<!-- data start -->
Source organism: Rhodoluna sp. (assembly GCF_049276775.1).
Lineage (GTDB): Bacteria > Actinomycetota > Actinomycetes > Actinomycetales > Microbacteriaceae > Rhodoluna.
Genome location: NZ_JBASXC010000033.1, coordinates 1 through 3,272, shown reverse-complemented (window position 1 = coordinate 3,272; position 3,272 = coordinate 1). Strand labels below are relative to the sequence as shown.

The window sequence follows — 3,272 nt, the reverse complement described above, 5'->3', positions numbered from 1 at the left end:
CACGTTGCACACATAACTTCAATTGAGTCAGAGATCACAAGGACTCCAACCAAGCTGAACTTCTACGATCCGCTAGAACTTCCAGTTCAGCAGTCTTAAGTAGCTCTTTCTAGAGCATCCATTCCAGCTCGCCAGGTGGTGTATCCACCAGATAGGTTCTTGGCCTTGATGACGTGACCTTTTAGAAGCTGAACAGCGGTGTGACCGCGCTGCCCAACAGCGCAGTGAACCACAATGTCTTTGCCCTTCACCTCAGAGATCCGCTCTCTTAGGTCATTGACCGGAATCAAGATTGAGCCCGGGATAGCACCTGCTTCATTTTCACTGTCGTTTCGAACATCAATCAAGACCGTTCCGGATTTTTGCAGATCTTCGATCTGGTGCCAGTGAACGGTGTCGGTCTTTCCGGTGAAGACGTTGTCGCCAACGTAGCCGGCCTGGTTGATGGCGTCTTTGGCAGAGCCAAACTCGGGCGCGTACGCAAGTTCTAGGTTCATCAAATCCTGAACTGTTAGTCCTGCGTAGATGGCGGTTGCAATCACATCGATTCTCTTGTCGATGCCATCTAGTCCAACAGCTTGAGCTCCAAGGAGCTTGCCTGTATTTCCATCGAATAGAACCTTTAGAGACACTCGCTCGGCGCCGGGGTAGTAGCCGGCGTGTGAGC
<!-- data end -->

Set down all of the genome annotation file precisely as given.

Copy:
Source organism: Rhodoluna sp. (assembly GCF_049276775.1).
Lineage (GTDB): Bacteria > Actinomycetota > Actinomycetes > Actinomycetales > Microbacteriaceae > Rhodoluna.
Genome location: NZ_JBASXC010000033.1, coordinates 1 through 3,272, shown reverse-complemented (window position 1 = coordinate 3,272; position 3,272 = coordinate 1). Strand labels below are relative to the sequence as shown.

The window sequence follows — 3,272 nt, the reverse complement described above, 5'->3', positions numbered from 1 at the left end:
CACGTTGCACACATAACTTCAATTGAGTCAGAGATCACAAGGACTCCAACCAAGCTGAACTTCTACGATCCGCTAGAACTTCCAGTTCAGCAGTCTTAAGTAGCTCTTTCTAGAGCATCCATTCCAGCTCGCCAGGTGGTGTATCCACCAGATAGGTTCTTGGCCTTGATGACGTGACCTTTTAGAAGCTGAACAGCGGTGTGACCGCGCTGCCCAACAGCGCAGTGAACCACAATGTCTTTGCCCTTCACCTCAGAGATCCGCTCTCTTAGGTCATTGACCGGAATCAAGATTGAGCCCGGGATAGCACCTGCTTCATTTTCACTGTCGTTTCGAACATCAATCAAGACCGTTCCGGATTTTTGCAGATCTTCGATCTGGTGCCAGTGAACGGTGTCGGTCTTTCCGGTGAAGACGTTGTCGCCAACGTAGCCGGCCTGGTTGATGGCGTCTTTGGCAGAGCCAAACTCGGGCGCGTACGCAAGTTCTAGGTTCATCAAATCCTGAACTGTTAGTCCTGCGTAGATGGCGGTTGCAATCACATCGATTCTCTTGTCGATGCCATCTAGTCCAACAGCTTGAGCTCCAAGGAGCTTGCCTGTATTTCCATCGAATAGAACCTTTAGAGACACTCGCTCGGCGCCGGGGTAGTAGCCGGCGTGTGAGC